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When Edmund Hill’s letter reached Frederick Law Olmsted in March of 1890, Olmsted had established himself as America’s preeminent and most sought after landscape architect. At the time, he was actively engaged in several large projects, collaborating with Leland Stanford to convert his land into a university campus, drawing up plans for George Washington Vanderbilt’s 6,000-acre Biltmore estate, and getting ready to plan the grounds for the World’s Columbian Exposition of 1893 in Chicago.

Olmsted, however, was no stranger to New Jersey, having previously completed a commission for the Lawrenceville School in 1886.16 Now sixty-eight years old, Olmsted arrived in Trenton on April 11, 1890 to meet with Edmund Hill, who paid Olmsted’s expenses, and Lewis Lawton. They looked over the land for the park, then lunched with Hill in his temporary home, Cadwalader Manor, where Olmsted “gave us good advice.” Olmsted returned to Brookline the same day. That night, Hill wrote in his diary: “I am glad he came.”

The meeting must have gone well as the park committee officially selected Olmsted to prepare a plan for Cadwalader Park. Hill informed Olmsted of the decision on May 2, and on May 21 Olmsted returned to Trenton, this time bringing his stepson, John C. Olmsted.18 In the morning, they met with Hill and Elbridge G. Weir, a city surveyor. After looking over the park and land in the Cadwalader estate, Olmsted “gave us good ideas,” and they agreed “to have a topographical survey made of all our property.” They returned to Cadwalader Manor to meet with the rest of the park committee, where “Olmsted made suggestions” and “he settled on the land the park ought to have.” After the meeting, Hill “directed Weir to proceed.”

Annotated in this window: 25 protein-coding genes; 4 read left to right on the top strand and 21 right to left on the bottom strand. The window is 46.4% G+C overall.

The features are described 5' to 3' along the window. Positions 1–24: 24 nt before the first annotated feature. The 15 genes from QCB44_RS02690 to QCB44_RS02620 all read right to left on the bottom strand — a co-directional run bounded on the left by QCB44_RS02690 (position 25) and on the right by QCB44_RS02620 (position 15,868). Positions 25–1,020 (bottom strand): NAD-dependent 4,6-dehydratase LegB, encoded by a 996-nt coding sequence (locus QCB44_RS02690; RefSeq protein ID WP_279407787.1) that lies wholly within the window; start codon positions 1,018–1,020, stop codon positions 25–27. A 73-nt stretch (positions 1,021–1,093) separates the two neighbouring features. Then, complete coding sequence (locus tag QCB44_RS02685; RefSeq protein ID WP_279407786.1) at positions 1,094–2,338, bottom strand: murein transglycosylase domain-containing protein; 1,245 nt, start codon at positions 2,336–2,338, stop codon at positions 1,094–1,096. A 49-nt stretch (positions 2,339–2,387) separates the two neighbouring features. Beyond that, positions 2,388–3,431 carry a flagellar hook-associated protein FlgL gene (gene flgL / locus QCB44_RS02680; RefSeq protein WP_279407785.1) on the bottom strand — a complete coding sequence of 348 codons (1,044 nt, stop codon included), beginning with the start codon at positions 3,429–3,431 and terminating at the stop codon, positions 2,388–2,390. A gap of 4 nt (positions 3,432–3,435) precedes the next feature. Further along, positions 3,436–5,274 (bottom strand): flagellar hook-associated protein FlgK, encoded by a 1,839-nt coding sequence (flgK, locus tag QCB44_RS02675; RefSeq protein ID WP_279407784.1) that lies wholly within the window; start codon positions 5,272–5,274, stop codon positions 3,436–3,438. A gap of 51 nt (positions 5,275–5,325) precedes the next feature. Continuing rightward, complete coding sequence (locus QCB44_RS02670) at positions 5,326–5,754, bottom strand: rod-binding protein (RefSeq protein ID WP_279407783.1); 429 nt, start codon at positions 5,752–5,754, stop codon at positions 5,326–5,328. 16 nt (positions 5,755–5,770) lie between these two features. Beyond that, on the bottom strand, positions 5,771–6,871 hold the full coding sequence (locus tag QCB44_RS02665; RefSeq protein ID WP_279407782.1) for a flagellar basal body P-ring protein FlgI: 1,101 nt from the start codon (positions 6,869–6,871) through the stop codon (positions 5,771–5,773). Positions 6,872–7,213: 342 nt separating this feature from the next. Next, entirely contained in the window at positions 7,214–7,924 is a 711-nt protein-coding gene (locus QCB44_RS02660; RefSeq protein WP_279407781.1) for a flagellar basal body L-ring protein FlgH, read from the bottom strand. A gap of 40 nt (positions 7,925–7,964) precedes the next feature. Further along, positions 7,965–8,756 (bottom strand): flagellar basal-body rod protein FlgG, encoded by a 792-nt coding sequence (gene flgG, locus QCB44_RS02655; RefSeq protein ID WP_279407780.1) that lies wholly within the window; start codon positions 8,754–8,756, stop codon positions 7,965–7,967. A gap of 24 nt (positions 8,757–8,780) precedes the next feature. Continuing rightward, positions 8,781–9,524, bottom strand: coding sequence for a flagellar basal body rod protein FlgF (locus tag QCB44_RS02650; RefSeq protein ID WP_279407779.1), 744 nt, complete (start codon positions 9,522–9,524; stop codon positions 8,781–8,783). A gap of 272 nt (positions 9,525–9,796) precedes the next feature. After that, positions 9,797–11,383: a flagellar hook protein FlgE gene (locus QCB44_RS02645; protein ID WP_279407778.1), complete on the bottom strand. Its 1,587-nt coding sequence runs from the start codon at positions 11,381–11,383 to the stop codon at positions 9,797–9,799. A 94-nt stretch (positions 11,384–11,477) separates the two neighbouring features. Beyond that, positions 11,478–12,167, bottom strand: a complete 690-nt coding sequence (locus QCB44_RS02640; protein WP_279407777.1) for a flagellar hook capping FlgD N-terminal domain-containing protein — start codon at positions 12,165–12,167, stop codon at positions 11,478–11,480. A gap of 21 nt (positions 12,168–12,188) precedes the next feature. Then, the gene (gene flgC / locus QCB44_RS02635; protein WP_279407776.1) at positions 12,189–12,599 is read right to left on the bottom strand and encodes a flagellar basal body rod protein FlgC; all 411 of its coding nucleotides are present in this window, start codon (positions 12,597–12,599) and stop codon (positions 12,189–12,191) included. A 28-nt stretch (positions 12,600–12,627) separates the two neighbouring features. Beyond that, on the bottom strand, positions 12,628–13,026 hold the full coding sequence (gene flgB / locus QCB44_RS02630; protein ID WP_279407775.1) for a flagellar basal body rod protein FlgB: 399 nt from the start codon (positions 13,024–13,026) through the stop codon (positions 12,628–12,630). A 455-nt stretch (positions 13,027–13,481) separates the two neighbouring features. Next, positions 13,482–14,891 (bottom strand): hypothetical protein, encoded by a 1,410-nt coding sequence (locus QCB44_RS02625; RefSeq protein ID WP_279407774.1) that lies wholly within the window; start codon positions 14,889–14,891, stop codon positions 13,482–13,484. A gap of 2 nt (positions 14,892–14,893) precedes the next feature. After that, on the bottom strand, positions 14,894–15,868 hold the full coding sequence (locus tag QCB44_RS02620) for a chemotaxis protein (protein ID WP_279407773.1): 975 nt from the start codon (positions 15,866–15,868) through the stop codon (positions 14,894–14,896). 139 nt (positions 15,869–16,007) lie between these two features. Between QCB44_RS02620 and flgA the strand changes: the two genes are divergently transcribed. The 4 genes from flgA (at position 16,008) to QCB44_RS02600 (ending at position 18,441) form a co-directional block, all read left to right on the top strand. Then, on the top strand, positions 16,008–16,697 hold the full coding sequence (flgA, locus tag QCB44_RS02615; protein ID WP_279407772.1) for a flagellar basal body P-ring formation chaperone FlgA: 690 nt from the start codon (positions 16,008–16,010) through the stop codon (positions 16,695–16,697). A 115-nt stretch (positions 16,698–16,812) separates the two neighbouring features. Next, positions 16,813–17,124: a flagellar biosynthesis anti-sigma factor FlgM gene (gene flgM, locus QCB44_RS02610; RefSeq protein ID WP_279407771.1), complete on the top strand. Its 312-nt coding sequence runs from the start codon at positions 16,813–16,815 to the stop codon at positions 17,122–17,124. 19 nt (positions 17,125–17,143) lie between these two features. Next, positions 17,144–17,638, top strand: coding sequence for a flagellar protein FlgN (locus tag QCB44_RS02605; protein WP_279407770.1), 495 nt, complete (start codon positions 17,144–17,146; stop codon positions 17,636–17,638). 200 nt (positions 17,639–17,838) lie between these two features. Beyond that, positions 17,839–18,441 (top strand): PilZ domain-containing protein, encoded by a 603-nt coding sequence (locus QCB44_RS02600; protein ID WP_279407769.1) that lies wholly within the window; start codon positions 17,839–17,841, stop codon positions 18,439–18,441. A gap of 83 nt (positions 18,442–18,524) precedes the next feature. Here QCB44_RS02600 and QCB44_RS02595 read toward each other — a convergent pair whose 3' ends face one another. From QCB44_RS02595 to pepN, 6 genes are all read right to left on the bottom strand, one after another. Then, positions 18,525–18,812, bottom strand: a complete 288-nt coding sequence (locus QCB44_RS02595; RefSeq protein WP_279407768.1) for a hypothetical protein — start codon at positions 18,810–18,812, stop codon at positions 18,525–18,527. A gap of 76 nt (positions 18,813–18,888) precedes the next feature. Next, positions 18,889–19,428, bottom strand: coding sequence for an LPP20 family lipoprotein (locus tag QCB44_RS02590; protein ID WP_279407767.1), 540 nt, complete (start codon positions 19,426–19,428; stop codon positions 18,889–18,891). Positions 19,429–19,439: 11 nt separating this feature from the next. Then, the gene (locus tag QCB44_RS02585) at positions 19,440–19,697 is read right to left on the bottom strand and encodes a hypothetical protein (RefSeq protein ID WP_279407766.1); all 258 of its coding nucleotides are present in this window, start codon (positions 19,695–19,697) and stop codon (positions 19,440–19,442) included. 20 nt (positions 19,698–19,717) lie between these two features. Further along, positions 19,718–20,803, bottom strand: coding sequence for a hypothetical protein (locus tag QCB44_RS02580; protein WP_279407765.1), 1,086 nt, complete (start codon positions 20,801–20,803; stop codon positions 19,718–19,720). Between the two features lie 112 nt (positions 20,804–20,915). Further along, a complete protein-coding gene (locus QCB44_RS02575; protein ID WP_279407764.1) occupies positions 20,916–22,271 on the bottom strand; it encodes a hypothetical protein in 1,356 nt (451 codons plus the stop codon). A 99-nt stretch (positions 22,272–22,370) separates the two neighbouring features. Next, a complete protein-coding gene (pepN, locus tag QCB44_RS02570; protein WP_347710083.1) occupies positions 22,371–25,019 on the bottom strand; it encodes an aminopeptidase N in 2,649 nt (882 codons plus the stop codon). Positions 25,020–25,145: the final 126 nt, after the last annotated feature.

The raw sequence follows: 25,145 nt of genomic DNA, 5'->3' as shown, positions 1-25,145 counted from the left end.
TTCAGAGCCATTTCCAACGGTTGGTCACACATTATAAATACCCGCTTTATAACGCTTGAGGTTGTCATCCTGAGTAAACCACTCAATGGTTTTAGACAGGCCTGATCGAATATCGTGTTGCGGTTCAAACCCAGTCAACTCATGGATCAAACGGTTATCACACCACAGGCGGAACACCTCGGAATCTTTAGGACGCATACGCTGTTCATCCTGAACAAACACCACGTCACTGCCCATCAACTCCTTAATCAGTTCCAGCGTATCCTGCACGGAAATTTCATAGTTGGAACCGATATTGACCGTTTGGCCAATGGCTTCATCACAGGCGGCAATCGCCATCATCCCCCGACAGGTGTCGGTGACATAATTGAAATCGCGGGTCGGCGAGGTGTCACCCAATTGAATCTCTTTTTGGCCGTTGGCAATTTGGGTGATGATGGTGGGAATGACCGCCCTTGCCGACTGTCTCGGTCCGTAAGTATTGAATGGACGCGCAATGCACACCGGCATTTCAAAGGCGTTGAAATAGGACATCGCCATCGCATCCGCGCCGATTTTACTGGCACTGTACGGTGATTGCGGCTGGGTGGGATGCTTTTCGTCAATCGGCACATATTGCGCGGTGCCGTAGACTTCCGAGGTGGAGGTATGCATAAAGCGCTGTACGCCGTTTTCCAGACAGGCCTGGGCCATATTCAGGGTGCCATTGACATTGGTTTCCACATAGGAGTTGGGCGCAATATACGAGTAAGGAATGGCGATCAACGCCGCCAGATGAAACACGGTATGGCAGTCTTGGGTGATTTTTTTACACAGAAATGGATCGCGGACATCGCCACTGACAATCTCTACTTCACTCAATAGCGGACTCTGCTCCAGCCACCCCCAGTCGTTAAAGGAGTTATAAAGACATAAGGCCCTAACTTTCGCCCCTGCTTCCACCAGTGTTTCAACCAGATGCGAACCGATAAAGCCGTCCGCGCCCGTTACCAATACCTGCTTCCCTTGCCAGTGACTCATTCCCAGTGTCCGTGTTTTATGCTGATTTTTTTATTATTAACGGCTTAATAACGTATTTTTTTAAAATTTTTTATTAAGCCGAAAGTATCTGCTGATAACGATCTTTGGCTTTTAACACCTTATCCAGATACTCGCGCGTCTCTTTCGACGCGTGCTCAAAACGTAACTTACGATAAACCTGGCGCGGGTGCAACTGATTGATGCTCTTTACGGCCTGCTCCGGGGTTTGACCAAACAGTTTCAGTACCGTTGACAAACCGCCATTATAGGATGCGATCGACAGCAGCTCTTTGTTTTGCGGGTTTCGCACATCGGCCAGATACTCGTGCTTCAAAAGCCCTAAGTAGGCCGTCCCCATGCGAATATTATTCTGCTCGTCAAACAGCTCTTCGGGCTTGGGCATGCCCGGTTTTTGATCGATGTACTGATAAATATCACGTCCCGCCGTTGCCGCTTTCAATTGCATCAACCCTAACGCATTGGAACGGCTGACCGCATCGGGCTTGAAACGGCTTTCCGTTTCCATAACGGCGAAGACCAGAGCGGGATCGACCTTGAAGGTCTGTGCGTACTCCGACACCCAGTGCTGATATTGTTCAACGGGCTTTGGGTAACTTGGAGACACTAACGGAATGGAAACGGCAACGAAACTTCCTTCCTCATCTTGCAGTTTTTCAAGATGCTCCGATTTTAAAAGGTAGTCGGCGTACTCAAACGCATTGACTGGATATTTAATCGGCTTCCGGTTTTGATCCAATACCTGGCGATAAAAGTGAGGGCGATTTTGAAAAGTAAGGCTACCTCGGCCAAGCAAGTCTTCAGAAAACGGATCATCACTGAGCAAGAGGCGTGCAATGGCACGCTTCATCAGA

By the end of the month, Weir prepared a new and revised map for Cadwalader Park that reflected Olmsted’s suggestions and was, according to Hill, “more practical, has truer grades, reduces excavation, and is far better than Anderson’s.”

On September 16, 1890, the park committee approved Olmsted’s preliminary plan for Cadwalader Park. Unfortunately, neither the preliminary plan of the park nor the many working drawings and more detailed maps prepared by the Olmsted firm survive.

Olmsted’s park plans were stored in the Trenton Armory, which was destroyed during a raging fire in 1975, burning most of the original plans along with thousands of irreplaceable historical documents.

One important plan discovered in Trenton’s City Hall in the 1970s is a lithograph of The Preliminary Plan of Cadwalader Park, dated September 17, 1891. According to Olmsted historian, Charles Beveridge, this plan “represents the final version of Olmsted’s design for Cadwalader Park.” Olmsted’s plan includes all his signature elements of park design: winding circuit drives and pedestrian paths, open meadows and groves of trees.

The plan also anticipates the future development of Cadwalader Heights, identified as “Cadwalader Building Estate,” with Bellevue and Rutherford Avenues proposed to converge at Parkside Avenue, directly opposite the park.

View and listen to a more recent history of the park
(by Chalres Webster IV, Historian - from WZBN TV)

Interpretive Signs